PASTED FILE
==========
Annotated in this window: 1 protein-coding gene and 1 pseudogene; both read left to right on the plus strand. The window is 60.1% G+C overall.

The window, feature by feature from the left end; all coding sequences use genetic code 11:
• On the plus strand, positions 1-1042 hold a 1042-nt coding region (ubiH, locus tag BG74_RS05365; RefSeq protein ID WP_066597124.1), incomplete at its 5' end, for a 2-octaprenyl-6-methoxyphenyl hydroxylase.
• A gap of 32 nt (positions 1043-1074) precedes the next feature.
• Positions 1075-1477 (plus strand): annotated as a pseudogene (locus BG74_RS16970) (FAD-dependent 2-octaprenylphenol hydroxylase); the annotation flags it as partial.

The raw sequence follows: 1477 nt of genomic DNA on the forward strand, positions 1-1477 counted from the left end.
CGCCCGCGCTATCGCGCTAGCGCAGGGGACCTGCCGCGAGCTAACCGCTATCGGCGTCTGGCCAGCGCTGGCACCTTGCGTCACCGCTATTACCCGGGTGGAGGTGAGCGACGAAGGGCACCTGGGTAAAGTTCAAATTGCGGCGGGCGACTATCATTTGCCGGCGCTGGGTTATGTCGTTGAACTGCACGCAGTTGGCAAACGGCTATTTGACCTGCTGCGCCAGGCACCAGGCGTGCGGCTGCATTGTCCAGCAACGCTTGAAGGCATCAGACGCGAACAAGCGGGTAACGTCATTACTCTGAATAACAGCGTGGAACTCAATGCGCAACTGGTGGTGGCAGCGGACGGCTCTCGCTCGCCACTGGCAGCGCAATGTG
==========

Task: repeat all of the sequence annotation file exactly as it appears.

Annotated in this window: 1 protein-coding gene and 1 pseudogene; both read left to right on the plus strand. The window is 60.1% G+C overall.

The window, feature by feature from the left end; all coding sequences use genetic code 11:
• On the plus strand, positions 1-1042 hold a 1042-nt coding region (ubiH, locus tag BG74_RS05365; RefSeq protein ID WP_066597124.1), incomplete at its 5' end, for a 2-octaprenyl-6-methoxyphenyl hydroxylase.
• A gap of 32 nt (positions 1043-1074) precedes the next feature.
• Positions 1075-1477 (plus strand): annotated as a pseudogene (locus BG74_RS16970) (FAD-dependent 2-octaprenylphenol hydroxylase); the annotation flags it as partial.

The raw sequence follows: 1477 nt of genomic DNA on the forward strand, positions 1-1477 counted from the left end.
CGCCCGCGCTATCGCGCTAGCGCAGGGGACCTGCCGCGAGCTAACCGCTATCGGCGTCTGGCCAGCGCTGGCACCTTGCGTCACCGCTATTACCCGGGTGGAGGTGAGCGACGAAGGGCACCTGGGTAAAGTTCAAATTGCGGCGGGCGACTATCATTTGCCGGCGCTGGGTTATGTCGTTGAACTGCACGCAGTTGGCAAACGGCTATTTGACCTGCTGCGCCAGGCACCAGGCGTGCGGCTGCATTGTCCAGCAACGCTTGAAGGCATCAGACGCGAACAAGCGGGTAACGTCATTACTCTGAATAACAGCGTGGAACTCAATGCGCAACTGGTGGTGGCAGCGGACGGCTCTCGCTCGCCACTGGCAGCGCAATGTG